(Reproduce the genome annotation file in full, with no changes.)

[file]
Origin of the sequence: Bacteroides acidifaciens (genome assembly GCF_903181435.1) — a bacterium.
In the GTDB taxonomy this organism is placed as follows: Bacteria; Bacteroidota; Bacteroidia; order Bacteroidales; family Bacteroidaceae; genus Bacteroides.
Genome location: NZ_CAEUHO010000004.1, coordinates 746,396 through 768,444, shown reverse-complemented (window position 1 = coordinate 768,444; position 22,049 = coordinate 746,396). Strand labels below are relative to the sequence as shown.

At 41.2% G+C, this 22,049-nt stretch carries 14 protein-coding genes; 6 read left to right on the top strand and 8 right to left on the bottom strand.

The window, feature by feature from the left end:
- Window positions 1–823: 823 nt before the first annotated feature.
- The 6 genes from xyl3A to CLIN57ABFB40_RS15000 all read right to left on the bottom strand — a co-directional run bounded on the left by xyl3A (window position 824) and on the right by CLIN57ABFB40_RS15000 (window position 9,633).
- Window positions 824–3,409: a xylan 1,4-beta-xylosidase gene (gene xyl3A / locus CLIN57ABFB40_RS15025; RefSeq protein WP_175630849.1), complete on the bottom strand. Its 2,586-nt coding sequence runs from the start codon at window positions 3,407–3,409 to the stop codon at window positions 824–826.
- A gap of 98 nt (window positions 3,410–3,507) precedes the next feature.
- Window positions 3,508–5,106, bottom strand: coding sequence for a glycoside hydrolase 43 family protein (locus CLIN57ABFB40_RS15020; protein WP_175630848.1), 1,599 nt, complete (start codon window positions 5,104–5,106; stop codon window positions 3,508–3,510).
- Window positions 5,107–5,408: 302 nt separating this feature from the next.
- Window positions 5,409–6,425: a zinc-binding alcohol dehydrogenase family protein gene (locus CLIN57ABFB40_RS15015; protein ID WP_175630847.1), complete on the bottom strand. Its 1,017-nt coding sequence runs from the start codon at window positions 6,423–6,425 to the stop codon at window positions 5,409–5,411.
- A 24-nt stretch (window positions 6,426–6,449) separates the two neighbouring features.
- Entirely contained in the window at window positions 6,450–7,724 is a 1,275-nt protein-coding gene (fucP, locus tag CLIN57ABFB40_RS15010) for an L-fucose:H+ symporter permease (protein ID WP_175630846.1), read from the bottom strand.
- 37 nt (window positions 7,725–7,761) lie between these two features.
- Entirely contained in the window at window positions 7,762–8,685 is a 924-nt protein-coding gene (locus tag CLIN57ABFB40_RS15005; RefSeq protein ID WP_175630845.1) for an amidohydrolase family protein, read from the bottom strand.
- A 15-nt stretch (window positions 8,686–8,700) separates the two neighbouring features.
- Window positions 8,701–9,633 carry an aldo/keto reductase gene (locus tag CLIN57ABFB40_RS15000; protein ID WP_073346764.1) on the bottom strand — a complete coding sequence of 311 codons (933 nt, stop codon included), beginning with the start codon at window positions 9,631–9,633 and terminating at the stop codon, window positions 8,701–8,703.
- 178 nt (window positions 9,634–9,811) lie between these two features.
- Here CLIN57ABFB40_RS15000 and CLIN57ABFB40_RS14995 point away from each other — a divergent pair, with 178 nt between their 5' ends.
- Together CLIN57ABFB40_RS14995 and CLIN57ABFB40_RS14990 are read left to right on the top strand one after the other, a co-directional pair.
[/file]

Origin of the sequence: Bacteroides acidifaciens (genome assembly GCF_903181435.1) — a bacterium.
In the GTDB taxonomy this organism is placed as follows: Bacteria; Bacteroidota; Bacteroidia; order Bacteroidales; family Bacteroidaceae; genus Bacteroides.
Genome location: NZ_CAEUHO010000004.1, coordinates 746,396 through 768,444, shown reverse-complemented (window position 1 = coordinate 768,444; position 22,049 = coordinate 746,396). Strand labels below are relative to the sequence as shown.

At 41.2% G+C, this 22,049-nt stretch carries 14 protein-coding genes; 6 read left to right on the top strand and 8 right to left on the bottom strand.

The window, feature by feature from the left end:
- Window positions 1–823: 823 nt before the first annotated feature.
- The 6 genes from xyl3A to CLIN57ABFB40_RS15000 all read right to left on the bottom strand — a co-directional run bounded on the left by xyl3A (window position 824) and on the right by CLIN57ABFB40_RS15000 (window position 9,633).
- Window positions 824–3,409: a xylan 1,4-beta-xylosidase gene (gene xyl3A / locus CLIN57ABFB40_RS15025; RefSeq protein WP_175630849.1), complete on the bottom strand. Its 2,586-nt coding sequence runs from the start codon at window positions 3,407–3,409 to the stop codon at window positions 824–826.
- A gap of 98 nt (window positions 3,410–3,507) precedes the next feature.
- Window positions 3,508–5,106, bottom strand: coding sequence for a glycoside hydrolase 43 family protein (locus CLIN57ABFB40_RS15020; protein WP_175630848.1), 1,599 nt, complete (start codon window positions 5,104–5,106; stop codon window positions 3,508–3,510).
- Window positions 5,107–5,408: 302 nt separating this feature from the next.
- Window positions 5,409–6,425: a zinc-binding alcohol dehydrogenase family protein gene (locus CLIN57ABFB40_RS15015; protein ID WP_175630847.1), complete on the bottom strand. Its 1,017-nt coding sequence runs from the start codon at window positions 6,423–6,425 to the stop codon at window positions 5,409–5,411.
- A 24-nt stretch (window positions 6,426–6,449) separates the two neighbouring features.
- Entirely contained in the window at window positions 6,450–7,724 is a 1,275-nt protein-coding gene (fucP, locus tag CLIN57ABFB40_RS15010) for an L-fucose:H+ symporter permease (protein ID WP_175630846.1), read from the bottom strand.
- 37 nt (window positions 7,725–7,761) lie between these two features.
- Entirely contained in the window at window positions 7,762–8,685 is a 924-nt protein-coding gene (locus tag CLIN57ABFB40_RS15005; RefSeq protein ID WP_175630845.1) for an amidohydrolase family protein, read from the bottom strand.
- A 15-nt stretch (window positions 8,686–8,700) separates the two neighbouring features.
- Window positions 8,701–9,633 carry an aldo/keto reductase gene (locus tag CLIN57ABFB40_RS15000; protein ID WP_073346764.1) on the bottom strand — a complete coding sequence of 311 codons (933 nt, stop codon included), beginning with the start codon at window positions 9,631–9,633 and terminating at the stop codon, window positions 8,701–8,703.
- 178 nt (window positions 9,634–9,811) lie between these two features.
- Here CLIN57ABFB40_RS15000 and CLIN57ABFB40_RS14995 point away from each other — a divergent pair, with 178 nt between their 5' ends.
- Together CLIN57ABFB40_RS14995 and CLIN57ABFB40_RS14990 are read left to right on the top strand one after the other, a co-directional pair.